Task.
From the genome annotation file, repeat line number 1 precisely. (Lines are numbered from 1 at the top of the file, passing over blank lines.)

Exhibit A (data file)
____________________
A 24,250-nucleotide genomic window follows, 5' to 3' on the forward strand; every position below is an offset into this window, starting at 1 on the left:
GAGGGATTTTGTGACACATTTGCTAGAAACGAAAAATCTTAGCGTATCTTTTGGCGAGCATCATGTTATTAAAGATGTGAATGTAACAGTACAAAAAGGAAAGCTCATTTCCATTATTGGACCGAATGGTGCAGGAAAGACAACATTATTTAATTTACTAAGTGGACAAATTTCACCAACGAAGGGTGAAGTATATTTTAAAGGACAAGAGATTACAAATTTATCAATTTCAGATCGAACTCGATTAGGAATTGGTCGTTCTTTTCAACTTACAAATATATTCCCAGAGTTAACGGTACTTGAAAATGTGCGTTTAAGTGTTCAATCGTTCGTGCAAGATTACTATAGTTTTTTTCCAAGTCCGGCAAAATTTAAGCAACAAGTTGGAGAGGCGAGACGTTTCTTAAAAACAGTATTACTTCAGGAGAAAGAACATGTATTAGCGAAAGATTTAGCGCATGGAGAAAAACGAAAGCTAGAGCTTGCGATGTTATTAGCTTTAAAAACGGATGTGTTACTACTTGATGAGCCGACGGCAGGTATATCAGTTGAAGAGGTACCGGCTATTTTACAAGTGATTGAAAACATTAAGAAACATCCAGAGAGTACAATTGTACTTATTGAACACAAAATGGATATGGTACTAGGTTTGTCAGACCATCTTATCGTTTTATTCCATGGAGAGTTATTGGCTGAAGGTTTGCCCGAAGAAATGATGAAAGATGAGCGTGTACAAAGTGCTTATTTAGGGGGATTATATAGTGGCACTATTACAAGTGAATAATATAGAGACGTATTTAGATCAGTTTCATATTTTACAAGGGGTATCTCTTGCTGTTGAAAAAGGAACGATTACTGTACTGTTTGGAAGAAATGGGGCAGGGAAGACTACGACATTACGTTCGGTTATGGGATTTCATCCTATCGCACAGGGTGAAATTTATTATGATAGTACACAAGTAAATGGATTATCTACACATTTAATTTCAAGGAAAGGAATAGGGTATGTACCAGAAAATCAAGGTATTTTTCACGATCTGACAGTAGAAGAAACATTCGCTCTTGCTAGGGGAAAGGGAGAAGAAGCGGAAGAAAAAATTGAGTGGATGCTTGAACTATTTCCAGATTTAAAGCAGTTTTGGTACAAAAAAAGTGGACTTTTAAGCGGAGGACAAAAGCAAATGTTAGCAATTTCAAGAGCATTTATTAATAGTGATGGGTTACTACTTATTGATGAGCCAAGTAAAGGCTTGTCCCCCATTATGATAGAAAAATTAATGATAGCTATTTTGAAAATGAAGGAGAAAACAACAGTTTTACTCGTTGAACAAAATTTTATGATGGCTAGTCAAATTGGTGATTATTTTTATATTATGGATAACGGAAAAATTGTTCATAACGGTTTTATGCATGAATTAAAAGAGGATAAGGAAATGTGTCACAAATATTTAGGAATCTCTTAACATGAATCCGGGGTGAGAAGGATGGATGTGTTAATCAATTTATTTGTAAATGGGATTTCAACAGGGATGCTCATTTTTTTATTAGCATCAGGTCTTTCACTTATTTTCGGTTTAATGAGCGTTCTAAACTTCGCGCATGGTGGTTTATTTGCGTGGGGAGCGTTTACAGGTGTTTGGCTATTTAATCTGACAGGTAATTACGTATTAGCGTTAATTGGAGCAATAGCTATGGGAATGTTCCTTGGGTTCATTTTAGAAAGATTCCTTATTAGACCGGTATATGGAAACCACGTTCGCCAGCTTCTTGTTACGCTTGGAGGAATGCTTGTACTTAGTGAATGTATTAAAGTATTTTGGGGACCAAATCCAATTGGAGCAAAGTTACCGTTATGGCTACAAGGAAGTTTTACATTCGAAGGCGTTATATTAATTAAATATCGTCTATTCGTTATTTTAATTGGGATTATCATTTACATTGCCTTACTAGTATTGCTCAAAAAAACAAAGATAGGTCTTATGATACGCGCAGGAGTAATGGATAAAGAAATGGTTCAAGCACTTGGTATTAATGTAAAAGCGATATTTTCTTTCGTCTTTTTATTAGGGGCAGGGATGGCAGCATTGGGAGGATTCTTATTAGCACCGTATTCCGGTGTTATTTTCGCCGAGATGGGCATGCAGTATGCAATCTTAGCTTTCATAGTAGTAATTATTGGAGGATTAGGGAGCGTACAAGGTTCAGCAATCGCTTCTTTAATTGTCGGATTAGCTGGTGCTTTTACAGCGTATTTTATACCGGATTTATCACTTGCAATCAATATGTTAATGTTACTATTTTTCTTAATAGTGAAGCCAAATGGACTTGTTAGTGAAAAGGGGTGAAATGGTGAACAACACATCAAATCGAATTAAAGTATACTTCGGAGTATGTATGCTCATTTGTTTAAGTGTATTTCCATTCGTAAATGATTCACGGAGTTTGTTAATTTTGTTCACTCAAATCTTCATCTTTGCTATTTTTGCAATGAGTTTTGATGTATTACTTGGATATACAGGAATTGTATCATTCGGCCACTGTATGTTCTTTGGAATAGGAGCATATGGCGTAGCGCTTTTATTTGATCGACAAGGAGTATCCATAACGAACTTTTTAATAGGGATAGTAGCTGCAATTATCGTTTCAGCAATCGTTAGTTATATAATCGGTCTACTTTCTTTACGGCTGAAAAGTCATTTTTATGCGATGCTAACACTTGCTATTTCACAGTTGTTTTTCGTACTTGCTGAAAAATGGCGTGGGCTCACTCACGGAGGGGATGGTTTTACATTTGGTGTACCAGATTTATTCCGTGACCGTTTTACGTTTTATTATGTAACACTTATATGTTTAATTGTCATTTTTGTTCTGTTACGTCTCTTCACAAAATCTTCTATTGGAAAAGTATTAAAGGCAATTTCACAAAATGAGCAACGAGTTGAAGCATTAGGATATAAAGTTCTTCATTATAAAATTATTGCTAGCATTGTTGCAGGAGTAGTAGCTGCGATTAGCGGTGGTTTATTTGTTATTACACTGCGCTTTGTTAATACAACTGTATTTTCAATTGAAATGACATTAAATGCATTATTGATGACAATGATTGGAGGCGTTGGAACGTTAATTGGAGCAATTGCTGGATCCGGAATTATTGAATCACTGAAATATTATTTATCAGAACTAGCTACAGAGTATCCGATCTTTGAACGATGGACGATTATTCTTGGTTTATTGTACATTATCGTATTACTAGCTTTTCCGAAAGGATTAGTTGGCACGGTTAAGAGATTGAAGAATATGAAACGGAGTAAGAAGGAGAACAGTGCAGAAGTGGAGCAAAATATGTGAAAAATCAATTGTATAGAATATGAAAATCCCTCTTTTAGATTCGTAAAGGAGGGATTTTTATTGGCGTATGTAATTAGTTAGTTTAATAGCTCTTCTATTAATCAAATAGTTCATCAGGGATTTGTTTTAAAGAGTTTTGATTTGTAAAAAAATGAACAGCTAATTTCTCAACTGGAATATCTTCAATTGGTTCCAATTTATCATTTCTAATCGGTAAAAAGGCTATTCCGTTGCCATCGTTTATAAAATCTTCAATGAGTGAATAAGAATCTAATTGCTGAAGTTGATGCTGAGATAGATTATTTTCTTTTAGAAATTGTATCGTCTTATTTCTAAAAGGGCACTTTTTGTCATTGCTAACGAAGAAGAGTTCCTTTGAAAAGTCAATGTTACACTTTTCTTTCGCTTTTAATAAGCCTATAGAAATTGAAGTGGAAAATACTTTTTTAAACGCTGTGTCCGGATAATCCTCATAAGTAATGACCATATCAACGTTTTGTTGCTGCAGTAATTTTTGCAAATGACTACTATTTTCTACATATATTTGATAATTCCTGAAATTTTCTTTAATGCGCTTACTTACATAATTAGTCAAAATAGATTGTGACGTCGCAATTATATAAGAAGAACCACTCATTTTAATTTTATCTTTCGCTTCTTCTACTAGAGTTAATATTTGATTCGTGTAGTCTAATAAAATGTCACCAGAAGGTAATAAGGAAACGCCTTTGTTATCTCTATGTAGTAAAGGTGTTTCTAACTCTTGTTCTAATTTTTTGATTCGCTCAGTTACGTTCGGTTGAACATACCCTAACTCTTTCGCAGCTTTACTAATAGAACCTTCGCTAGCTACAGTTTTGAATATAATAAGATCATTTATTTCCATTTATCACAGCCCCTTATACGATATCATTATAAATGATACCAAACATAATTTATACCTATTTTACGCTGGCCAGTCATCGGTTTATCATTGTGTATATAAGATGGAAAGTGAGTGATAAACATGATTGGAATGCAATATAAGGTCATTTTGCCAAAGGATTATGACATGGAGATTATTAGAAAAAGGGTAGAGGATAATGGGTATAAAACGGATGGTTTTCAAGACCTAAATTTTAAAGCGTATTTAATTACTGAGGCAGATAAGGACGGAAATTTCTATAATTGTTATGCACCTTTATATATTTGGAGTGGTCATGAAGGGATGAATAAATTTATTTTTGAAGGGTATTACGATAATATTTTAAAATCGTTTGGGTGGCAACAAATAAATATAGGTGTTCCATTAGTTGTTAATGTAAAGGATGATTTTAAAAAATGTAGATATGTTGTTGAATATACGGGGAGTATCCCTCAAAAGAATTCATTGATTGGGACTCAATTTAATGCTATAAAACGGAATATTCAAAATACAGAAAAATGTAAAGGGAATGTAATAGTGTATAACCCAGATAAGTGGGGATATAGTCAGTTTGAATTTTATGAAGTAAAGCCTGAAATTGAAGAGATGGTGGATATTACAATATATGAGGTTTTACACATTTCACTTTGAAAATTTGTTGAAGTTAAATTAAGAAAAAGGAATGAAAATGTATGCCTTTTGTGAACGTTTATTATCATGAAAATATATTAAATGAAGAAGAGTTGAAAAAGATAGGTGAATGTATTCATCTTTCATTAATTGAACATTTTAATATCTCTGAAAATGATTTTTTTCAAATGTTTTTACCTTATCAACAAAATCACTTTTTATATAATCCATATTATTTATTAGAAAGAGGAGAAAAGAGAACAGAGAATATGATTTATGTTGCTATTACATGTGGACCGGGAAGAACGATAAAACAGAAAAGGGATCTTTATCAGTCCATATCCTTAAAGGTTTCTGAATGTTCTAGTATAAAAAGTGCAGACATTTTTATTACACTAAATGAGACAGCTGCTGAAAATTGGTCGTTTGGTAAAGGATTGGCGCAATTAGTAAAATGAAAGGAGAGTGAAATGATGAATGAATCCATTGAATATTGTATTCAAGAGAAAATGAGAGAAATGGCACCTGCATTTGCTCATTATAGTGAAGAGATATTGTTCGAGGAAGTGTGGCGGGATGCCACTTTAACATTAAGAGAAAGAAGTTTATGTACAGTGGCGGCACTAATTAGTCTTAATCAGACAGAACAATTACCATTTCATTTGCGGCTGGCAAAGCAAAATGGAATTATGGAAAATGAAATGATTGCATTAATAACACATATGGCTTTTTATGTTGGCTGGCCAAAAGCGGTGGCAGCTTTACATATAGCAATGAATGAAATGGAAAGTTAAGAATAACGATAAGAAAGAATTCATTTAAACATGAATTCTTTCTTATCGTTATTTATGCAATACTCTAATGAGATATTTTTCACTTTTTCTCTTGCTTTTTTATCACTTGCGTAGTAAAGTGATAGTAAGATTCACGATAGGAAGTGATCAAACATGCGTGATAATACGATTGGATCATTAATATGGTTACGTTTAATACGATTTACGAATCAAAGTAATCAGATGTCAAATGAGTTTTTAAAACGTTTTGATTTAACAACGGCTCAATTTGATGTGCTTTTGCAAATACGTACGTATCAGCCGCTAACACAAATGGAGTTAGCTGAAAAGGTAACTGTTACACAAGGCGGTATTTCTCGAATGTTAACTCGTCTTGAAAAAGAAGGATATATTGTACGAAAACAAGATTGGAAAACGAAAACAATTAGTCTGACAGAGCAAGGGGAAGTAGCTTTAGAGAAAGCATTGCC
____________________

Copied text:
A 24,250-nucleotide genomic window follows, 5' to 3' on the forward strand; every position below is an offset into this window, starting at 1 on the left: